Church complex of the Observant Franciscan friars, Boćki
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Church complex of the Observant Franciscan friars

Boćki

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One of the most significant complexes erected by the Sapieha noble family in the Podlasie region, designed by eminent architects of the first half of the 18th century (Osiecki, Klemm). The complex is characterised by its eye-catching design, combining the simplicity of the church and monastery (a typical feature of Franciscan monastic architecture) with the more dynamic, informal architecture of the bell tower and perimeter wall.

History

In 1725, the owner of the surrounding lands, Franciszek Józef Sapieha and his wife Krystyna Sapieha née Branicka founded the monastery of the Observant Franciscan friars, which was designed to serve as a worthy place for the safekeeping of the relic of the Thorn from Christ’s crown. The construction of the church and the adjoining quadrangular monastery building commenced in 1726, with the design being produced by friar Mateusz Osiecki, an architect and member of the Order of the Observant Franciscan friars. Year 1739 brought the completion of the works, with the monks being able to settle in the newly erected monastery. The church was consecrated slightly later, in 1744. During the same year, the benefactor of the monastery passed away and was buried in the side chapel of the church. In the years 1744-46, the bell tower, designed by Johann Heinrich Klemm, was constructed near the church, with the funds being provided by Franciszek Józef Sapieha’s widowed wife, Krystyna. The same architect was also responsible for the design of the perimeter wall and chapels. In the later years, both the Branicki and Potocki families have made pecuniary contributions towards the Observant Franciscan friars. In 1832, the monastery was dissolved, with the church becoming the seat of the Boćki parish. In 1902, the monastery building was taken over by the Orthodox community, who have allowed the Catholics to use parts of the structure from 1906 onwards; in 1912, the decision was taken by the Orthodox Christian owners of the building to demolish three of its wings, leaving only the one which adjoined the church. The construction materials salvaged from the monastery were used, among others, to construct the western section of the perimeter wall. During World War II, the roofs of the church and the bell tower were destroyed, with the repair works being carried out after the war came to an end. The individual sections of the complex were being renovated on an ongoing basis.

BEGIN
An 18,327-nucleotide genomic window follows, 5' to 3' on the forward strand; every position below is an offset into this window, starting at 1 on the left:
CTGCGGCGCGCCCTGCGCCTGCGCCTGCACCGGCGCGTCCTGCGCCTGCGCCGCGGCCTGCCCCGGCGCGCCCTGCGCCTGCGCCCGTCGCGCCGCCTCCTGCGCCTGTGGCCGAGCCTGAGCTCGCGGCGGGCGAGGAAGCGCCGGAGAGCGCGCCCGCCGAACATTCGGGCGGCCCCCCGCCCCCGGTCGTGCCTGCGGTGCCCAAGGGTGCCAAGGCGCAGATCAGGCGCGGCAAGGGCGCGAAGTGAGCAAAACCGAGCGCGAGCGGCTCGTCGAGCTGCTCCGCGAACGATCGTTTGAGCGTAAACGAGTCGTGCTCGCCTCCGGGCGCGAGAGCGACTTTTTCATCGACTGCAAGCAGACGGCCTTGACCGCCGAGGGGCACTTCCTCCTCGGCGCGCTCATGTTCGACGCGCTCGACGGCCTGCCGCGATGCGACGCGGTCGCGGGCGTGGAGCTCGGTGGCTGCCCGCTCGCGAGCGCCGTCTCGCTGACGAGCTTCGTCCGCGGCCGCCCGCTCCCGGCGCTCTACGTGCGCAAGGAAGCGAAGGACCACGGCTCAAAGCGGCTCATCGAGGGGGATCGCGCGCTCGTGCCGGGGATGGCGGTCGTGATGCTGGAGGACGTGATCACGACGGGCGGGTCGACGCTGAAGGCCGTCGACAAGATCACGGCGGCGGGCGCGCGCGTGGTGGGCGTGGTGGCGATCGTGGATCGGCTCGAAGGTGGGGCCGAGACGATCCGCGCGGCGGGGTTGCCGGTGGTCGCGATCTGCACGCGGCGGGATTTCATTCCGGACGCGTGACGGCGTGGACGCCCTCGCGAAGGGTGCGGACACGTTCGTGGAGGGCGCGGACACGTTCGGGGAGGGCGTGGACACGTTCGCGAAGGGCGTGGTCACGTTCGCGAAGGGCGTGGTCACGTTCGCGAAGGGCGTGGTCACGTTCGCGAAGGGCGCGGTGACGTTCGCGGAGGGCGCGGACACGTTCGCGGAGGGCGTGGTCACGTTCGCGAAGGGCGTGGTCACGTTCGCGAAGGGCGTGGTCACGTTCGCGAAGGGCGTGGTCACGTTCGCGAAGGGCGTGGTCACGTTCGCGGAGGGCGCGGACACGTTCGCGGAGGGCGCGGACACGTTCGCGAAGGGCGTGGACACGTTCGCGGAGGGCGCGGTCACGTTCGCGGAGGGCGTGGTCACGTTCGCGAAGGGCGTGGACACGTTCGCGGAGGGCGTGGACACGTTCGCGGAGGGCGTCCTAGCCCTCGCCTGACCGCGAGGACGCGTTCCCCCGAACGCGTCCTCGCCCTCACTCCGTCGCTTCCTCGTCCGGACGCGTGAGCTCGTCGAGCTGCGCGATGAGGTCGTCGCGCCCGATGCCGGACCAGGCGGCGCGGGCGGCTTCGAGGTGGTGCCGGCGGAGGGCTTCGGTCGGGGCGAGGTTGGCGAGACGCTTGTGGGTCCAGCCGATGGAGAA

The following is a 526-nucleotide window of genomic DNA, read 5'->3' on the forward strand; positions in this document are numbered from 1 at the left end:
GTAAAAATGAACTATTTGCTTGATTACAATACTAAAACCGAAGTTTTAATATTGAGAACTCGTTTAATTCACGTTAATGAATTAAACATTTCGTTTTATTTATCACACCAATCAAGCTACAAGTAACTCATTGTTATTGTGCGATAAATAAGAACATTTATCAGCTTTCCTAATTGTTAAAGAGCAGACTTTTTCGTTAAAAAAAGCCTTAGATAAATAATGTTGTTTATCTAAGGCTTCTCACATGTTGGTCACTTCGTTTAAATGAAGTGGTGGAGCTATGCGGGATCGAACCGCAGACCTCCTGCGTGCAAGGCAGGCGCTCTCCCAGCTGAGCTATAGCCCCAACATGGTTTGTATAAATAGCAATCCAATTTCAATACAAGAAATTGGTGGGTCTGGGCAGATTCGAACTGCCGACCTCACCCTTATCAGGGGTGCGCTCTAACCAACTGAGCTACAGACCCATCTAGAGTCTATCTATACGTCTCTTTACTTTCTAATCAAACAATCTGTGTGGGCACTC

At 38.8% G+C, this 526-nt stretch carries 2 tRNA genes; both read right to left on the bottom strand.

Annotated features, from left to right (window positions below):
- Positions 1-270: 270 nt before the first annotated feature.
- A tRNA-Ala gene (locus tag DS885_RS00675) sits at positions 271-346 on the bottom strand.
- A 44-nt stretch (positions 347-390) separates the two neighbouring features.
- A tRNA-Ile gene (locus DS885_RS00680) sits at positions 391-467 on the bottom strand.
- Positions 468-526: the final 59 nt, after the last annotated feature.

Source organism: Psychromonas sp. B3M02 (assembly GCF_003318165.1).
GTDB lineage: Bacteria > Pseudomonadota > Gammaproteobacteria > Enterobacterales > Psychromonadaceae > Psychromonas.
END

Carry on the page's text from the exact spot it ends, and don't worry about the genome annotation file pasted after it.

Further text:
Description

The complex is situated in the eastern part of the village, next to the road leading towards Białystok, near the junction of the Bielska, Grunwaldzka and W. Łukasiewicza streets. It was designed in the Baroque style.

The complex consists of the church and the monastery wing which adjoins its south-western façade, the bell tower with tower clock as well as the perimeter wall incorporating 15 shrines and an entrance gate positioned on the axis of the church entrance. In the middle of the complex stands a masonry church, its chancel facing the south-east; the church features a towerless front façade with a narrower, rectangular chancel and a two-storey chapel-sacristy adjoining its north-eastern side. The south-western façade is adjoined by the two-storey wing of the former monastery, covered with a shed roof. The bell tower is positioned in the northern section of the complex, in front of the church itself; it is a three-storey structure designed on a square floor plan, with truncated corners and a steeple on top. The entire complex is circumscribed by a brick wall designed on a roughly rectangular plan, with a separate forecourt ahead of the church. The entrance gate takes the form of a pair of openwork posts which appear to have been built around the cylindrical columns within; it is flanked by a pair of wicket gates, although one of them is now bricked up. The perimeter wall surrounding the square in front of the church incorporates a number of small shrines covered with gable rooflets and featuring shallow, semi-domical niches.

Site accessible to visitors.

compiled by Grażyna Rogala, Regional Branch of the National Heritage Board of Poland in Białystok, 21-12-2014.

Bibliography

  • Błachut A. J., Brat Mateusz Osiecki i jego dzieło, Warsaw 2003, pp. 24-32.
  • Diecezja drohiczyńska. Spis parafii i duchowieństwa, Drohiczyn 2004, pp. 156-158.
  • Kaczorowski B., Fundacje i sprawy artystyczne w „Państwie Boćkowskim” Franciszka Józefa Sapiehy, “Biuletyn Historii Sztuki”, 50 (1988), no. 1-2, pp. 59-70.
  • Kałamajska-Saeed M., Modelowy wystrój kościoła reformatów w Boćkach, “Biuletyn Historii Sztuki”, 42 (1980), no. 2, pp. 145-158.

General information

  • Type: church
  • Chronology: 1726-1739
  • Form of protection: register of monuments
  • Address: prof. Witolda Łukaszewicza 2, Boćki
  • Location: Voivodeship podlaskie, district bielski, commune Boćki
  • Source: National Heritage Board of Poland

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